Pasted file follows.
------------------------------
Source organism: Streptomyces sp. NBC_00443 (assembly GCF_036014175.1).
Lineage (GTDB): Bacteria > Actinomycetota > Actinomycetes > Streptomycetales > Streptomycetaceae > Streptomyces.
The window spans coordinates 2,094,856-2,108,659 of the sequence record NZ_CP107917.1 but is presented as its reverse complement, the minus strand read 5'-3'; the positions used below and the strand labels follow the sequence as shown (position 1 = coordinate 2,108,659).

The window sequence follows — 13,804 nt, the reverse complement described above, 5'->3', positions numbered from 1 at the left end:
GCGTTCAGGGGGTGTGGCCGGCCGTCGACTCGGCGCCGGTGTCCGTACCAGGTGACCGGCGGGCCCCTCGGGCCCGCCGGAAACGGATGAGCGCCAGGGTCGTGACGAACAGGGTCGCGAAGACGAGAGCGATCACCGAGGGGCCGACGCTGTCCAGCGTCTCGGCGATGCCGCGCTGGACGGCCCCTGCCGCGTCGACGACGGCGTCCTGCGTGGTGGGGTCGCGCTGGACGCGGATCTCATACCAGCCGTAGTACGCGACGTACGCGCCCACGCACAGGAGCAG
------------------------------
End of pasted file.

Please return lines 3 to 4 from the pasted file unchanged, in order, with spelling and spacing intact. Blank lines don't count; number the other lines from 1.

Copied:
The window spans coordinates 2,094,856-2,108,659 of the sequence record NZ_CP107917.1 but is presented as its reverse complement, the minus strand read 5'-3'; the positions used below and the strand labels follow the sequence as shown (position 1 = coordinate 2,108,659).

The window sequence follows — 13,804 nt, the reverse complement described above, 5'->3', positions numbered from 1 at the left end: